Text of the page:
A friend of mine, Pinky, she made these beautiful Chinese carps and piglet (auspicious symbols) with glutinous rice flour. This is her interpretation of the traditional new year sticky cake, 'Nian Gao'
Wishing you all a 'Happy Chinese New Year'.
Sunday, January 18, 2009
I am going to break my own rule here and list this restaurant which does not belong to any ethnic group. This is a modern fusion cuisine, combining East Asian (Japanese, Korean, Chinese) and Western. It is too good and need a mention in my blog.
This is a lunch we had at the Tao's restaurant on Sunday. Tao's is located at 201 Bulleen Road. We had 4-course set lunch. The presentation is so creative and a sight to behold that it took me a while to start to dig my fork in. I had sashimi as the starter, followed by beef carpaccio entree, and a baked rockling fish as the main course, and finish off with creme brulee. The sauce for the fish is a blending of butter and miso (japanese bean paste).
Saturday, January 17, 2009
Clayton is the suburb where Monash University, a well known Australian university. Over here, there is a large Asian student population from China and Korea. The number of students from this two nations has now outnumbered those that come from the South-East Asian countries. It is not surprising that you will find many restaurants catering for the 'homesick' students who missed their Mum's cooking. This Korean restaurant, Hudadak, is run by Jina Choi (in the picture), the owner and the cook, she serves good homestyle traditional Korean meals.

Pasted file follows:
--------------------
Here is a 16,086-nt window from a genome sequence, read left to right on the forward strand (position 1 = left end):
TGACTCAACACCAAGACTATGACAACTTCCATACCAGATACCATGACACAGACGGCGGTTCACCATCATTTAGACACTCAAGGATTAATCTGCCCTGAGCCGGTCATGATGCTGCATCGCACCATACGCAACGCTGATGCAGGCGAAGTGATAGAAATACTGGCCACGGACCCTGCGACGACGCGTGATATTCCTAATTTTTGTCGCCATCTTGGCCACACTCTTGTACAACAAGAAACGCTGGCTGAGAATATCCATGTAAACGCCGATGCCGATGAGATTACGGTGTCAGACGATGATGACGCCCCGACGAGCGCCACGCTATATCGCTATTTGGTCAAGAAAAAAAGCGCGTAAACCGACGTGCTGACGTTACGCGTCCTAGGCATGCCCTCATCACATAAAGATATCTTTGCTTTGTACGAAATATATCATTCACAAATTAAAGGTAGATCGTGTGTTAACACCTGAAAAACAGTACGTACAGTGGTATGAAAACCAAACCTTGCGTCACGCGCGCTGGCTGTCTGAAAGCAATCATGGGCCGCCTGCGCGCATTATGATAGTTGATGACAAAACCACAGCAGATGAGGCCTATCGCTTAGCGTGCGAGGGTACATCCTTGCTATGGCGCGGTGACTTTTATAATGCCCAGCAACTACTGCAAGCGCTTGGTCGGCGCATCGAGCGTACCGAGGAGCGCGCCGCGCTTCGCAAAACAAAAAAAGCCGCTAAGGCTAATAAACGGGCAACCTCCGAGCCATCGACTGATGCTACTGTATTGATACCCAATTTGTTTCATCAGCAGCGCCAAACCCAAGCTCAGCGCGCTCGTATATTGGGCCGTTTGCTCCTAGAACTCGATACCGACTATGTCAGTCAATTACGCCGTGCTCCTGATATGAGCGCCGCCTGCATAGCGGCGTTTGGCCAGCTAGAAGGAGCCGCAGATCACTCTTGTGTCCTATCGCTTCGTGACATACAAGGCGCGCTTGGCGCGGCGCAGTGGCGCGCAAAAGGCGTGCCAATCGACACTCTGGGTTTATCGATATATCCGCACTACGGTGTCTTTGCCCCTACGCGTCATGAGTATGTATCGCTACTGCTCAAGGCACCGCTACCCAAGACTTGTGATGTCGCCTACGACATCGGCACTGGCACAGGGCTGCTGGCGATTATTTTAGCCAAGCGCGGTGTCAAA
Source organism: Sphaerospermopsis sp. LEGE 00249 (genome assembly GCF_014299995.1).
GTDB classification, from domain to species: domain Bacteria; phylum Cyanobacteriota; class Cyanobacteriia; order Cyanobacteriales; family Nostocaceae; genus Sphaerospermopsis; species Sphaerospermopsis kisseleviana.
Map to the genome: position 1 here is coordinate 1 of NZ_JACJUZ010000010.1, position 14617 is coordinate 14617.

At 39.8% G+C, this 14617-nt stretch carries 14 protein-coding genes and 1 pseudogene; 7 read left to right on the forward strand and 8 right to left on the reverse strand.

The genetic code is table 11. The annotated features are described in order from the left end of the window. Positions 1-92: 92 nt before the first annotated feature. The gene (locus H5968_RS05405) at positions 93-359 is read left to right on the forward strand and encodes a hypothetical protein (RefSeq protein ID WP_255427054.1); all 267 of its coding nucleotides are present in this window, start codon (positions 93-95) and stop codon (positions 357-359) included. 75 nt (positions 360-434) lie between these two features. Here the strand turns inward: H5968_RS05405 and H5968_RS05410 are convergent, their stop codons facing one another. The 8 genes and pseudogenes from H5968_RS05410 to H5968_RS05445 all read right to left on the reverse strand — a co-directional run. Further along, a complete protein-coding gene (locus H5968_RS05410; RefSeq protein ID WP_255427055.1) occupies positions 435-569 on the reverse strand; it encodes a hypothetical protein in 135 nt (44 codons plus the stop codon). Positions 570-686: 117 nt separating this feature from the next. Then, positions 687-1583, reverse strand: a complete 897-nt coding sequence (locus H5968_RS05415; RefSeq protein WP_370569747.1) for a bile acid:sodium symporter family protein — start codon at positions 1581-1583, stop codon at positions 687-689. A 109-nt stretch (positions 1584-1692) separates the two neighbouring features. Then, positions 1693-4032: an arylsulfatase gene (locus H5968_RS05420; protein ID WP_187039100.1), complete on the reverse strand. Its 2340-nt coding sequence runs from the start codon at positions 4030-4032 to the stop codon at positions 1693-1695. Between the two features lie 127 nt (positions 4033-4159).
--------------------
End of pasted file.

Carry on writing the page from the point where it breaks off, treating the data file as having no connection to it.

We ordered some special dishes off from wall menu, i.e. noodles in white bean broth and soba with traditional korean soya bean paste sauce for lunch.
The noodle with the white bean broth has an interesting monotone colour, so Zen. It has a nice texture and flavour of raw ground bean. It is served cold, and perfect for that hot summer afternoon.
Saturday, January 10, 2009
I reckon Nasi Goreng is an Asian dish that has gained most acceptance from people all over the world. You'll find that Westerners are quite fluent in ordering the dish. Nasi goreng is a Malay word when translated means fried rice. Nasi goreng is popular in the South East Asian countries. The dish is probably propagated by the Dutch to the Western cities along the old sea route, like Cape Town and Amsterdam.
I have a very close friend whose son, Ewe Jin, who is thirteen. He started to learn to cook, and enjoying it. He specialised in cooking Nasi Goreng. So far on two occasions we have requested his mum and dad to have a meal of his Nasi Goreng and nothing else. On both occasions, our lovely hosts prepared a Malaysian feast to accompany the humble fried rice.